Austral Fisheries CEO slams advocacy group over raising suspicion of disappearing ships
Oceana has identified four fishing vessels which, rather than vanishing to the bottom of the Deep Blue, have routinely disappeared from public radar tracking systems at particularly suspicious locations.
Among them is an Australian fishing vessel which disengaged its tracking system near a protected Marine Reserve on 10 separate occasions over one year.
Ships use an Automatic Identification System (AIS) which was initially designed as a safety mechanism for vessels to avoid collisions at sea but it also used by organisations like Global Fishing Watch to track and monitor ships at sea.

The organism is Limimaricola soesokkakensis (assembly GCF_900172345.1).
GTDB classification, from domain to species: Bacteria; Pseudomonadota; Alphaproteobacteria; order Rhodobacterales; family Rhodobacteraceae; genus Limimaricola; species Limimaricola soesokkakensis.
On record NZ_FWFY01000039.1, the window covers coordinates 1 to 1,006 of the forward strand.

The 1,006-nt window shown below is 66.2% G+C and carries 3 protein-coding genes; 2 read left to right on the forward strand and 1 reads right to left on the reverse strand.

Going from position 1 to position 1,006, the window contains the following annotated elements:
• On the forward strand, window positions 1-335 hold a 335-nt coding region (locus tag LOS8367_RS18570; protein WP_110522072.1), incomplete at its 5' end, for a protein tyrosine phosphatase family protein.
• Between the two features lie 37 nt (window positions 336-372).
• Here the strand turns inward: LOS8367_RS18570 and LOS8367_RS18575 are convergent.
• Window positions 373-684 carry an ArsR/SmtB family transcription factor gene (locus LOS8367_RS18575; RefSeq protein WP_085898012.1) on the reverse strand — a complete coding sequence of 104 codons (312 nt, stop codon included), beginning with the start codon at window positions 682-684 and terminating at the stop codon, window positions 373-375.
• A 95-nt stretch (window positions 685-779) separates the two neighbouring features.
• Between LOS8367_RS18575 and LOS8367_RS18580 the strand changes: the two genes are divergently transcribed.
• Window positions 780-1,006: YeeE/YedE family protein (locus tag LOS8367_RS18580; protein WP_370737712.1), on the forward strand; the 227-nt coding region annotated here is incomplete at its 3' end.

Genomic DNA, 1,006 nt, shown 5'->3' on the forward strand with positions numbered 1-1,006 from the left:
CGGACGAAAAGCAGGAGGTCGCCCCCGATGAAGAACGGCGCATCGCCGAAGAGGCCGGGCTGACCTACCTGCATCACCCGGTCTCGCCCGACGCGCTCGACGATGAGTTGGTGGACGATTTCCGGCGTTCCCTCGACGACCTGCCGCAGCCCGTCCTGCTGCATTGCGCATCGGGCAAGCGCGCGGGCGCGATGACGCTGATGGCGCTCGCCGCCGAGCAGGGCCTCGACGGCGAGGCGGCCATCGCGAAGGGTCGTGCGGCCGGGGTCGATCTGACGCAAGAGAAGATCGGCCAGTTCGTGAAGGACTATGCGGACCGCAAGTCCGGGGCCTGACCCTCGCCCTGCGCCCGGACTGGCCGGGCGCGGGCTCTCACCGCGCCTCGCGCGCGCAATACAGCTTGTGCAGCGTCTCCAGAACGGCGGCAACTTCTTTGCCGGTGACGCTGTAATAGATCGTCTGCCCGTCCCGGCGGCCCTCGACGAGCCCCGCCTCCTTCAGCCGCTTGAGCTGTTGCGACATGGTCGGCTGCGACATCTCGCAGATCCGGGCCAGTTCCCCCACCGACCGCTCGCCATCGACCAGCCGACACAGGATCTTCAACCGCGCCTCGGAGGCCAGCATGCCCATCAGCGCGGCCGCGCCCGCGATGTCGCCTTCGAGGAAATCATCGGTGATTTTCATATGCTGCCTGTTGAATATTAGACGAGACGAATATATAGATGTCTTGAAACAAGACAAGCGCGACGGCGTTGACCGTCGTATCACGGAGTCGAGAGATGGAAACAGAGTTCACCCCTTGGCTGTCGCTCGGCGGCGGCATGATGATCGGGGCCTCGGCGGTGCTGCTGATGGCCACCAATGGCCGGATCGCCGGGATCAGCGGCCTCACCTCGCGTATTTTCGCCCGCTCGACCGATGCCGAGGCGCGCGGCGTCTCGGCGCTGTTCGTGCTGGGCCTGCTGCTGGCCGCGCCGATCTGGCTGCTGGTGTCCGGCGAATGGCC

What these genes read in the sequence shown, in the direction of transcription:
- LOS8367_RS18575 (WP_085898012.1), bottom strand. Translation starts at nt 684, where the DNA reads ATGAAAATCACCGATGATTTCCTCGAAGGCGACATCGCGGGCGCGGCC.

Despite the associated safety benefits, the crew may turn off the public tracking system to hide its location, or “go dark”.
“A ship’s crew may turn off its AIS broadcast for a variety of legitimate reasons, but this behaviour may indicate that a vessel is hiding its location and identity to conceal illegal activities like fishing in no-take protected areas or entering another country’s waters without authorisation,” said the report by Oceana.
The group wants to increase transparency at sea, stop illegal fishing and ensure traceability of all seafood. ■